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BE CKCROUND AND CONTENT TABLE 1-2 Percent Gender and Race/Ethnicity ofthe Military Branches 23 Military Branch White Black Hispanic AA/PIa AI/ANb Total Men Army 61.9 22.1 9.5 3.2 0.8 84.6 Navy 63.3 17.4 9.8 6.5 1.9 85.6 Marine Corps 68.2 13.9 13.1 2.6 0.9 94.0 Air Force 75.4 13.8 5.2 2.9 0.5 80.6 Women Army 41.2 41.7 9.7 3.8 1.2 15.4 Navy 5 1.6 28.1 1 1.1 5.2 2.8 14.4 Marine Corps 55.6 21.0 16.6 3.2 1.7 6.0 Air Force 61.8 24.7 6.0 3.8 0.7 19.4 " AA = Asian American, PI = Pacific Islander. " AI = American Indian, AN = Alaska Native. SOURCE: 2002 Distribution of Active Duty Forces, Personal communication, B. Max- ileld' Office of the Deputy Chief of Staff for Personnel, March 7, 2003. service, the individual is referred for a second-tier assessment (a determination of percent body fat), to ascertain whether the increased weight is due to fat or to lean tissue. In addition, a commander may order an individual in his or her command to be weighed at any time if the commander believes that the individual presents an overweight appearance in uniform. Personnel whose percent body fat exceeds the limit for their service and who do not qualify for a medical waiver are referred to a weight-management program (at the discretion of the commander), which carries professional consequences. Administration of military weight-management programs is left to each service individually. These programs, which are described in greater detail in Chapter 2, generally require a single visit to a health professional followed by regular weigh-ins until weight and/or body fat goals are reached. Individuals are required to demonstrate continuing progress toward these goals by losing a prescribed number of pounds per month. Failure to show continued progress in weight loss or continued failure to comply with body-fat standards without a medical waiver can result in separation Tom the service. Similar attention is not devoted to personnel who are underweight. Appearance The DOD appearance standard is articulated by DOD (1995) Directive 1308.1, DOD Physical Fitness and Body Fat Programs. This policy is shared, but described slightly differently, by each of the service branches. According to the Directive, "maintaining desirable body composition is an integral part of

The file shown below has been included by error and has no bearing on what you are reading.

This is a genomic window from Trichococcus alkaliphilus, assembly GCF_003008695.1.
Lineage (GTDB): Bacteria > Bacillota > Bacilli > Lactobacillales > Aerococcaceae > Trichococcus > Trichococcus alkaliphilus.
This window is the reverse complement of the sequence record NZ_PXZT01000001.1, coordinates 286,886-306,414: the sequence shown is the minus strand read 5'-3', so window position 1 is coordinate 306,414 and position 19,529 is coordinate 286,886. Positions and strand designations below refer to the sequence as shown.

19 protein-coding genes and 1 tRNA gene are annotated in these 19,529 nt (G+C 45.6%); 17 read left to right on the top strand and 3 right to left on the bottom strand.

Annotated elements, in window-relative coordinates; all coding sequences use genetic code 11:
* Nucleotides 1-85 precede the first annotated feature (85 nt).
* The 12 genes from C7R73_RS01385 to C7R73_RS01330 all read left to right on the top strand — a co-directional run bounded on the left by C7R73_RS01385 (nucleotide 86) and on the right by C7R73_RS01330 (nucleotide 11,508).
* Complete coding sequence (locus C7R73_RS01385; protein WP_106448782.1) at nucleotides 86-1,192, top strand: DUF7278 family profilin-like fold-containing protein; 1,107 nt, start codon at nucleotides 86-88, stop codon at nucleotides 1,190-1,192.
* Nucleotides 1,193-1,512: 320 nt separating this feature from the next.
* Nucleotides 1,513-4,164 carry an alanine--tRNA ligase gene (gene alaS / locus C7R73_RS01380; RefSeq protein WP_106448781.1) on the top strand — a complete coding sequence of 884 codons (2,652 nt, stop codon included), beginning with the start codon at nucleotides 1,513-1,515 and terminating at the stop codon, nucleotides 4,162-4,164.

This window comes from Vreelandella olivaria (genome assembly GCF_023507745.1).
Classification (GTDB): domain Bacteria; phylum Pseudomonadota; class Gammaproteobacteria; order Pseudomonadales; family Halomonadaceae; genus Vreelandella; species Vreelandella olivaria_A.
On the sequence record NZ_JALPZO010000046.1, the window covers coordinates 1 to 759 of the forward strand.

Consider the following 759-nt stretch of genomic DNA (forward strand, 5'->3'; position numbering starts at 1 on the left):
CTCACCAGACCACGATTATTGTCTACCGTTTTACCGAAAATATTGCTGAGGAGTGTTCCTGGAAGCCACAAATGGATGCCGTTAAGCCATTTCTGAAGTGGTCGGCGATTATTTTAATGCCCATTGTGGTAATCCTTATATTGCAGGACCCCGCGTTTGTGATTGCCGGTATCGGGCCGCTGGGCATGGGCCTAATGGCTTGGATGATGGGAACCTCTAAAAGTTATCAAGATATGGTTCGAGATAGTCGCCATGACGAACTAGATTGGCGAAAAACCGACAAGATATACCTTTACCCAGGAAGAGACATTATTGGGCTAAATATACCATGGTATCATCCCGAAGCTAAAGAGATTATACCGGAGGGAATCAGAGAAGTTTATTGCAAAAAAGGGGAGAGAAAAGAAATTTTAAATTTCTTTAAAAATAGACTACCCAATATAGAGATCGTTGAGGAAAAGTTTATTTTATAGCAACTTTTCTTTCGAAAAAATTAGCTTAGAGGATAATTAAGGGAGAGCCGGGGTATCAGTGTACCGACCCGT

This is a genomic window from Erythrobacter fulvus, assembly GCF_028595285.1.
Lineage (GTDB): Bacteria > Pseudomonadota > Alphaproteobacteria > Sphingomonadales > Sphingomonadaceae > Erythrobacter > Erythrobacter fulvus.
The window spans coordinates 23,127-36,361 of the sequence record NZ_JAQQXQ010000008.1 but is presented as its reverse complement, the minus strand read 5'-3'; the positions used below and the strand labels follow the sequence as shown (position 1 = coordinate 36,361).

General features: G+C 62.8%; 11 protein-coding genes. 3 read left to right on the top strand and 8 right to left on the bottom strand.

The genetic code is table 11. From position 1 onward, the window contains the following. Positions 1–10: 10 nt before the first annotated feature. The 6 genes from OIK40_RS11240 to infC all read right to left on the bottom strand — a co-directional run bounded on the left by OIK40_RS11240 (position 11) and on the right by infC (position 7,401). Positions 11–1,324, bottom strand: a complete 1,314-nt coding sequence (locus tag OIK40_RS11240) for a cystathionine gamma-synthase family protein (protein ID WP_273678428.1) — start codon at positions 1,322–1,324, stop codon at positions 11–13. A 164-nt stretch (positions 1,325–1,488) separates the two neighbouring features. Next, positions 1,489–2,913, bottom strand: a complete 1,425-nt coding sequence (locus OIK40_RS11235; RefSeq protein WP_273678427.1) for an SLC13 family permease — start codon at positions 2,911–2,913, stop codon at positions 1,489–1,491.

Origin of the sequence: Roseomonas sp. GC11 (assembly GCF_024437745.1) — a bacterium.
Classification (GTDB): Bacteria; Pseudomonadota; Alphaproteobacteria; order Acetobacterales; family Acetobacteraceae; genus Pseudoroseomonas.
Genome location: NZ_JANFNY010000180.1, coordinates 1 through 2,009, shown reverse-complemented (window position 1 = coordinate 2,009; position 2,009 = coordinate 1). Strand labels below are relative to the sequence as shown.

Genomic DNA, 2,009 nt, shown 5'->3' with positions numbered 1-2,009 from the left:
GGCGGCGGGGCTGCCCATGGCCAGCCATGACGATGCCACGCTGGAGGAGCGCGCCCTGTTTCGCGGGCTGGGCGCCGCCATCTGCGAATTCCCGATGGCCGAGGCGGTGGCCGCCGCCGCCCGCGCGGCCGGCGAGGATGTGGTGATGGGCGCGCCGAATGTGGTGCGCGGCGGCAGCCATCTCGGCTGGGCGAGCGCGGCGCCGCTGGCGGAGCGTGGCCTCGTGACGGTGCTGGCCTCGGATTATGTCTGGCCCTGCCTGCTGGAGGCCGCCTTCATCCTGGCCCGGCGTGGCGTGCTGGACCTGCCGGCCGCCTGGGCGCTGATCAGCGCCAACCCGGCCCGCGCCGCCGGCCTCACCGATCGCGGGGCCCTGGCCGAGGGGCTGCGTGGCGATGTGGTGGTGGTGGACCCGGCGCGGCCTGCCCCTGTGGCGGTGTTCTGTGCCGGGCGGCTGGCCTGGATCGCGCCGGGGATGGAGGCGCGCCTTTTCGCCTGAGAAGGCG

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24 WEIGHT MANAGEMENT TABLE 1-3 Percent Body Mass Index (BMI) of Military Branchesa by Gender Compared with the General U.S. Population Army Navy BMI Men Women Men Women - < 18.5 0.3 0.6 0.5 1.8 18.5-24.9 39.6 58.8 30.4 52.2 25.029.9 46.0 34.4 52.9 38.6 30.0-34.9 13.2 5.6 14.3 6.5 35.~39.9 0.9 0.5 1.7 0.8 >40 <0.1 <0.1 0.2 0.1 No data available for U.S. Marine Corps. h Adapted Dom Flegal et al. (2002~; Freedman et al. (2002~. BMI categories for U.S. population data are < 25' 25.0-29.9, 30.~39.9, 2 40. SOURCE: Army data: Personal communication, G. Bathalon, U.S. Army Medical physical fitness, general health, and military appearance" (p. 2), and the first line of body composition evaluation is by weight-for-height and appearance. For example, according to Army Regulation 600-9 (U.S. Army, 1987), one of the two goals of military weight standards is for soldiers to present a physical appearance in uniform "which is neat and trim." The regulation goes on to describe the standard farther by emphasizing that "excessive body fat connotes a lack of personal discipline, detracts from military appearance, and may indicate a poor state of health, physical fitness, or stamina." No objective criteria (rating scales) have been associated with the appearance standard as it is enforced, although development of objective criteria has been recommended previously (IOM, 1992a, 1998~. Although appearance is associated slightly with percent body fat, it is associated more significantly with abdominal circumference (Hodgdon et al., 1990; U.S. Army, 1987; Vogel and Friedl, 1992~. Army and Marine Corps personnel must supply recent photos of themselves to their promotion boards (this practice has been eliminated by the Air Force and Navy), but appearance judgments can be rendered by commanding officers at any time. When these judgments involve a suspicion of overweight (as opposed to an untidy uniform or other details of appearance), the individual must be weighed and may be required to have a body-fat determination and enter a weight-management program if standards are exceeded. In essence, the Directive considers appear- ance as important as weight-for-height standards, but it does not provide any objective criteria for assessing appearance. Instead, the Directive defers implementation of the policy to the individual services, which in turn defer to the individual units to establish criteria and implement the policy. This results in uneven application of the policy among units and across the services.